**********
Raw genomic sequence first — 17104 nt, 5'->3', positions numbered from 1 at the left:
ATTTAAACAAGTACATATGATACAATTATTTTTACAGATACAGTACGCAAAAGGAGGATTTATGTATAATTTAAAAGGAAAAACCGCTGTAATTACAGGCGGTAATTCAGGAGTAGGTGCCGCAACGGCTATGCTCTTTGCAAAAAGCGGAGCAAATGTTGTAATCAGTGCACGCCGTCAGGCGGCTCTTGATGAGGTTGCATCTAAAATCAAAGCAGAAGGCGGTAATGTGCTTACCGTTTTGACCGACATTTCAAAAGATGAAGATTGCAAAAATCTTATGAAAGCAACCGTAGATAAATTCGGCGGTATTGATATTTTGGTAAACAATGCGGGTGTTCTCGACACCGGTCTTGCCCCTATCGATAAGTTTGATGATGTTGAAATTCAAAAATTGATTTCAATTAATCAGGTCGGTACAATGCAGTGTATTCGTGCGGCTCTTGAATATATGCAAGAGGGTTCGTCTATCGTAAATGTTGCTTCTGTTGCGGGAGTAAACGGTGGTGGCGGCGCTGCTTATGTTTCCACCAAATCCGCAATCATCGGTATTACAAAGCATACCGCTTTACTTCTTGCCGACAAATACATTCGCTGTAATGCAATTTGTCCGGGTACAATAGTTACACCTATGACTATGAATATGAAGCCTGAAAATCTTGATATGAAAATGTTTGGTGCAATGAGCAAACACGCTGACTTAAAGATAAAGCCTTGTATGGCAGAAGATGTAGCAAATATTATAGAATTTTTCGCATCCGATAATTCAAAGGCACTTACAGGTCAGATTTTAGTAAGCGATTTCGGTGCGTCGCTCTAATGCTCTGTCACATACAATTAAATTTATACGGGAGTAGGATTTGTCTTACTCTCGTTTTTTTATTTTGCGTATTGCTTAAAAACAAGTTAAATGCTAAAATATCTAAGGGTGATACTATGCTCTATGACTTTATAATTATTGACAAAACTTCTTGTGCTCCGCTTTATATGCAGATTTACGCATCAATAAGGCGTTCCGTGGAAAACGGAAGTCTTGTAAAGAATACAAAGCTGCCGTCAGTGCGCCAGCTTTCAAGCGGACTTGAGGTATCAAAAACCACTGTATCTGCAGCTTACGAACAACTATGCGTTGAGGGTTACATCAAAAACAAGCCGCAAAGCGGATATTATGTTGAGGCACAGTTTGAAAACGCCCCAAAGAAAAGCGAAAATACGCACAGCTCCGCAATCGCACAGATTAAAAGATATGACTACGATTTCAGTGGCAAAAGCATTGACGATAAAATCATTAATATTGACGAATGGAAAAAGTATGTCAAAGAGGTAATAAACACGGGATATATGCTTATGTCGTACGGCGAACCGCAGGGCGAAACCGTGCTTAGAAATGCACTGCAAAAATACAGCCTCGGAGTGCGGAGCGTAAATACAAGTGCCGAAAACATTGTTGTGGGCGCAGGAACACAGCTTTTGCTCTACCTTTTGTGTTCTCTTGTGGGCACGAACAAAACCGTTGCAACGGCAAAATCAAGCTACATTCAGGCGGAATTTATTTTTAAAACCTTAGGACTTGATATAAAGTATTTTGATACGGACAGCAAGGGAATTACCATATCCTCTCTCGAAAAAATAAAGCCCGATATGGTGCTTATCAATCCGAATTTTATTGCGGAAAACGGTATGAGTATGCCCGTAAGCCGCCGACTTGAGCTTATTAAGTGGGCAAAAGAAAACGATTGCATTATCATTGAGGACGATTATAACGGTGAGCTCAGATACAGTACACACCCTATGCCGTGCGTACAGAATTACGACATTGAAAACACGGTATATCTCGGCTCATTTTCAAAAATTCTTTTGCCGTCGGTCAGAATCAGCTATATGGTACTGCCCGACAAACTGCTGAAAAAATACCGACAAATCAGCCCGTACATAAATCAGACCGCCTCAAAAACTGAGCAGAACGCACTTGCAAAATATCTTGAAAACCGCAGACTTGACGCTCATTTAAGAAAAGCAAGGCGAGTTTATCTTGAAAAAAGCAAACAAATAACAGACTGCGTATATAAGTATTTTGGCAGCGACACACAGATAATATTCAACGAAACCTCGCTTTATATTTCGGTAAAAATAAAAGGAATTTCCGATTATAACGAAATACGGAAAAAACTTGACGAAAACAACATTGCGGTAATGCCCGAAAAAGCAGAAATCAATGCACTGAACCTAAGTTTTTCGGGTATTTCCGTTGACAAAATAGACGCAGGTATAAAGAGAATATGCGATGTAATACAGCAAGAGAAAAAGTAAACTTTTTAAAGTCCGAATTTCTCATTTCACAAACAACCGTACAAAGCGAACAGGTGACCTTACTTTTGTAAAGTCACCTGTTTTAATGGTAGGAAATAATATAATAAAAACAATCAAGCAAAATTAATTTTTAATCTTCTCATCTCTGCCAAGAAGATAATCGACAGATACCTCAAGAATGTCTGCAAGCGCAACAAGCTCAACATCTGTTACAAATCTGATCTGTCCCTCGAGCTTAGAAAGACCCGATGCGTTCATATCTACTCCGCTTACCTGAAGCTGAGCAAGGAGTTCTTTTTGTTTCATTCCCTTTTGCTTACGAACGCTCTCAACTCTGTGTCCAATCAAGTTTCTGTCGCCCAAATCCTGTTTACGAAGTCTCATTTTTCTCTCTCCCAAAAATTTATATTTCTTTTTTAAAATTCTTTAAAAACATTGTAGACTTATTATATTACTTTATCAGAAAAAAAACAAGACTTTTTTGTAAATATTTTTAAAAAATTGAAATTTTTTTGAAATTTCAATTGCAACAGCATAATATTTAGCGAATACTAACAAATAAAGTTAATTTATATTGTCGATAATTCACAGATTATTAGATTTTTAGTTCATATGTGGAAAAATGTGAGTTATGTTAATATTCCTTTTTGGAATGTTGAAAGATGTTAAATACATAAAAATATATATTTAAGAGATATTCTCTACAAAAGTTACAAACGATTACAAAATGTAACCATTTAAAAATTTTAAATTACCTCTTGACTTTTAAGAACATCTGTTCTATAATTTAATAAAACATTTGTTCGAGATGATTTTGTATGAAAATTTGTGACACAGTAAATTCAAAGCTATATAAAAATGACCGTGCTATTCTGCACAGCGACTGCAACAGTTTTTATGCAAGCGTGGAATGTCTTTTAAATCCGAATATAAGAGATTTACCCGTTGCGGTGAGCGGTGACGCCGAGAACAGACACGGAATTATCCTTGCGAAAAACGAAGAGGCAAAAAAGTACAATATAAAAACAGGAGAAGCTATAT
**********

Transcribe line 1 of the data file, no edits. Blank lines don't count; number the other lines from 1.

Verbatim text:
Raw genomic sequence first — 17104 nt, 5'->3', positions numbered from 1 at the left: